Guest Post: Exploring Queretaro City, Mexico.
Dear readers: The following article is a guest-written post about a country I haven’t yet had the pleasure of visiting — Mexico! It seems crazy since this country is one of only two that border my own, but hey. I’ll get to it eventually. Since you know I have this terrible habit of quitting my “real” jobs, this post is an example of a way I am monetizing this blog without introducing a bunch of pop-up videos and floating ads and all of that junk. When a post is guest-written, I will always let you know in the title, and I will do my best to make sure the post is interesting and informative. Enjoy this trip to Queretaro!
Queretaro City is located in the Queretaro region of Mexico. This ancient colonial town is known for its large cathedral, its colourful colonial houses and its many plazas.
When walking around the city’s historic district visitors will be able to see its many colonial houses, churches and convents. Several walking tours and tours by trolley are organized around the city center.
Queretaro City is the city where the current Mexican Constitution was signed. The constitution was drafted in the Republican Theatre, and the national anthem was first played in this historical building.
The Museum of Arts is located in the cloister of the baroque Saint Augustine’s Church, in the historic city center. There are fifteen exhibition halls and many conferences and events are celebrated there.
The Queretaro City Museum is located in the ancient Capuchin Convent. The inside of the museum is decorated with figures of Saints, and there are several art exhibitions in the halls and patios.
The city’s Cathedral is the oratorio de San Felipe de Neri. This baroque cathedral is known for its columns and the pink stone and volcanic stone that decorate part of the façade. The Templo de la Congregación is one of the city’s main churches, built in honour of the Virgin of Guadalupe, with a statue of the Virgin carved in the façade. This temple is known for its cupola, which matches the tiled towers, coloured in green, red and white, the colours of the Mexican flag.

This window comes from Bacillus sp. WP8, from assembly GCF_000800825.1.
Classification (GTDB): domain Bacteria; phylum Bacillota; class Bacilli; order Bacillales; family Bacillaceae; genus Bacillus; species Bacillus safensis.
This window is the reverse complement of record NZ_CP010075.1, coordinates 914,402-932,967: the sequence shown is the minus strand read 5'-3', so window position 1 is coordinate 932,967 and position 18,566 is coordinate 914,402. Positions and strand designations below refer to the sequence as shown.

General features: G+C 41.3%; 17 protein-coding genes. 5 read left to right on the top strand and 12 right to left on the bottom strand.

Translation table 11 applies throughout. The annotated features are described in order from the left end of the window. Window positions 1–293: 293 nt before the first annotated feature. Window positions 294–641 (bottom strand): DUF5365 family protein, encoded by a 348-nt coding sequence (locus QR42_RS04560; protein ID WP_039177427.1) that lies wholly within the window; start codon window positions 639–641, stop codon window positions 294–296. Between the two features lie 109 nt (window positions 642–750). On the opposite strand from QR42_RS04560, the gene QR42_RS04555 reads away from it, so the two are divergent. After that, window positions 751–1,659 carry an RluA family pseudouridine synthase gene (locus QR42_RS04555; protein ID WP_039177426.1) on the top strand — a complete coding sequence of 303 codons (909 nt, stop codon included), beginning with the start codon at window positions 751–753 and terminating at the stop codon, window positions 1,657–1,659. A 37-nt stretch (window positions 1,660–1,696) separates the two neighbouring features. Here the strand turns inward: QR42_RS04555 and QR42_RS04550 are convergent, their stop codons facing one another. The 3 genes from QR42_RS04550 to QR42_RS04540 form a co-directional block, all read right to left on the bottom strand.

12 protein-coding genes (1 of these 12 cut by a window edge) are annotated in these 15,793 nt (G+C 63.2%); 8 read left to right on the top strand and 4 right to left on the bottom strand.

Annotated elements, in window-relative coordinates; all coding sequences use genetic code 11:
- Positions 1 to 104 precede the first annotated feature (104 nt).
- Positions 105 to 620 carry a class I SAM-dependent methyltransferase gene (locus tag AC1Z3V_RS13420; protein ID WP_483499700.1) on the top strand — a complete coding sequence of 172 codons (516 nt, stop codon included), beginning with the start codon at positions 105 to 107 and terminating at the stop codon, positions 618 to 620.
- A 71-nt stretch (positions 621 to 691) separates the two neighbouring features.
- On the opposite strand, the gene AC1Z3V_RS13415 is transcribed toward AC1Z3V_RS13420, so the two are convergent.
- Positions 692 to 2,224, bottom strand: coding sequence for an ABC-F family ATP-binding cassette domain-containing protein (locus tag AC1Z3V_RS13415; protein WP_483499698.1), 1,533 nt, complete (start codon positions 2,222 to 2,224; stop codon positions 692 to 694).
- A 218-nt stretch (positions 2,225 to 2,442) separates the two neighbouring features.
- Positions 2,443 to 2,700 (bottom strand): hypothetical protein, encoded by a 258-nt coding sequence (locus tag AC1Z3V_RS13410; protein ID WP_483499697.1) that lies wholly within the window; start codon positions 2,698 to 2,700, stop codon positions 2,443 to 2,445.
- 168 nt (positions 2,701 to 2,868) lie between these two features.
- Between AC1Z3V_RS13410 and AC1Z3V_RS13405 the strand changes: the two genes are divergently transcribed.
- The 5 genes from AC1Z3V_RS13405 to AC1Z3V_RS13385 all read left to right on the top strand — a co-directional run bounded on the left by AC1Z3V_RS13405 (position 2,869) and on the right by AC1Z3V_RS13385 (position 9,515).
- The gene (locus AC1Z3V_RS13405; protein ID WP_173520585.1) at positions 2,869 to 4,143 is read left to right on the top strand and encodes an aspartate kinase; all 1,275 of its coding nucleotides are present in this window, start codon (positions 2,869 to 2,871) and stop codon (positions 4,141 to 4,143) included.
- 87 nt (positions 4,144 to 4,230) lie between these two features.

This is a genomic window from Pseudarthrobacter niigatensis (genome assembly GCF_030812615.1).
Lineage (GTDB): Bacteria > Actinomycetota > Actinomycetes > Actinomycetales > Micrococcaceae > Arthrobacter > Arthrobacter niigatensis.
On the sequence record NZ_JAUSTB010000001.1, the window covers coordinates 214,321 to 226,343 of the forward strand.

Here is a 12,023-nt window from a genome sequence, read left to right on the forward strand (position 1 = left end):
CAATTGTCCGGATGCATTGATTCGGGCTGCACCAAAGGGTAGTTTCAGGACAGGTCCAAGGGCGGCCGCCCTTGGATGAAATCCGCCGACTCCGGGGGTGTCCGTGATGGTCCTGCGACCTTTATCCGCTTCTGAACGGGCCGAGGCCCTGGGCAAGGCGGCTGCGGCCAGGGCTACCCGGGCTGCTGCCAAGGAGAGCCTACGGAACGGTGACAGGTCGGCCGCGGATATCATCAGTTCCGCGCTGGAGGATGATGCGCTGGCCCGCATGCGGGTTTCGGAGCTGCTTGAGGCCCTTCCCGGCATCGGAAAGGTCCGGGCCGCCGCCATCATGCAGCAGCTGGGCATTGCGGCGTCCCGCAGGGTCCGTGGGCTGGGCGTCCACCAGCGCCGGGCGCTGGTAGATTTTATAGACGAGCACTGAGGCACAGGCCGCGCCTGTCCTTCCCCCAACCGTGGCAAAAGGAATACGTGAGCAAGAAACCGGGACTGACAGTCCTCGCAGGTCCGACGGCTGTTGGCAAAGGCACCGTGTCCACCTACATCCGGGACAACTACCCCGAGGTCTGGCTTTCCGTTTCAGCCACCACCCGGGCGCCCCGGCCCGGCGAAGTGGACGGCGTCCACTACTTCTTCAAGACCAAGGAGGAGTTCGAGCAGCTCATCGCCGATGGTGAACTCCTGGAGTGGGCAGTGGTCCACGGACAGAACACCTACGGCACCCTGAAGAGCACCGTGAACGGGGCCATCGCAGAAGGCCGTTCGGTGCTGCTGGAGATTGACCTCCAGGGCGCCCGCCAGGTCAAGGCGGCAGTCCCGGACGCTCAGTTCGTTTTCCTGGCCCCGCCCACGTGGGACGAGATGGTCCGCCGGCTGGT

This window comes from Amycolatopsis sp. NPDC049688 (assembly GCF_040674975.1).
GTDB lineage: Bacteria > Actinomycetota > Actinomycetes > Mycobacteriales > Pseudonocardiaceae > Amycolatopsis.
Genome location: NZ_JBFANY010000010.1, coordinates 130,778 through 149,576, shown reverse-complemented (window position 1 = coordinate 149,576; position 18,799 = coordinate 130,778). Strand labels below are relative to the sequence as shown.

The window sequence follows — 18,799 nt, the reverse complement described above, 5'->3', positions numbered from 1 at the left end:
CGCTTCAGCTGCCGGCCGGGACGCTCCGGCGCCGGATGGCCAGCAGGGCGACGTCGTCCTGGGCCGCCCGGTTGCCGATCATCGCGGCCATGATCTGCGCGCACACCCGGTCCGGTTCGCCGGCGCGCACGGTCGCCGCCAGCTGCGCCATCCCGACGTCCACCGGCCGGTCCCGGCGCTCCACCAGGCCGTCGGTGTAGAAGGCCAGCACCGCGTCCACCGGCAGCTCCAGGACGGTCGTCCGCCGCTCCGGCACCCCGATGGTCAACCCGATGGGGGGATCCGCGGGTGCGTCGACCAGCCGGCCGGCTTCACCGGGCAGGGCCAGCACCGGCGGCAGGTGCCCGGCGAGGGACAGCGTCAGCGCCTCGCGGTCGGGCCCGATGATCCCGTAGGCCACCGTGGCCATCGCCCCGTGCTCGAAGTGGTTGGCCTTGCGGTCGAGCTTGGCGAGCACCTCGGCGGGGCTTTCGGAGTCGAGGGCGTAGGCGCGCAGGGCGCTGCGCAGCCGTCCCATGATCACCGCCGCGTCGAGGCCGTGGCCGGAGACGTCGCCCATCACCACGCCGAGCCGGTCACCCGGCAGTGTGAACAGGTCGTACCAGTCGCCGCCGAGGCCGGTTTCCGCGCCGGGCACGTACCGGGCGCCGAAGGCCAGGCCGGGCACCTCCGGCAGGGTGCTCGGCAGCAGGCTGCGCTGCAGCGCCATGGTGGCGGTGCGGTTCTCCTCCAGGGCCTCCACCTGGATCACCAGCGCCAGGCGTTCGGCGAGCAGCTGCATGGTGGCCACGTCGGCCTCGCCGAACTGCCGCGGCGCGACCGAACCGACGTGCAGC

The Convent of Santa Cruz is a monastery. The monastery is the place where St James appeared and led the Otomí Christians to accept Christianity. It was used as an official residence for Emperor Maximilian. Visitors will be able to see the ancient refrigeration and water systems.
The Aqueduct is located in the Calzada de los Arcos, and is one of the first sights that visitors see when visiting this city. It was built to supply water to the city, and has now become the city symbol. The ancient aqueduct is more than 1200 meters long and has 74 several arches.
The Plaza de Armas is one of the city’s main squares, with many restored colonial houses. The square used to be the city’s main market and is now filled with cafés and restaurants. The statue of the Marqués de la Villa del Villar del Aguila is located near the center of the square. There are many colonial buildings located on the square, including the Casa de Ecla.
Casa de la Marquesa is a baroque building. The inside of the building is decorated in a Moorish style, with arches, patios and tiles decorated the floors. Another one of the city’s baroque buildings is the Beatario de Santa Rosa de Viterbo. The façade is known for its Arab style, and the interior of this church is filled with artwork.
The Palacio de Gobierno is an historical palace. The palace has been used as the headquarters of the Casas Reales, and later was used as a private residence.
The Cerro de las Campanas is the Bells Hill, located near the city. This historic hill is known for its views towards the city and is the place where Emperor Maximilian was executed. The City Museum is located on the hill.
The Jardín de la Corregidora is a garden where the statue of Josefa Ortiz, a heroine of the War of Independence, is located. Next to the statue is the Tree of Friendship, which was planted using soil from several countries.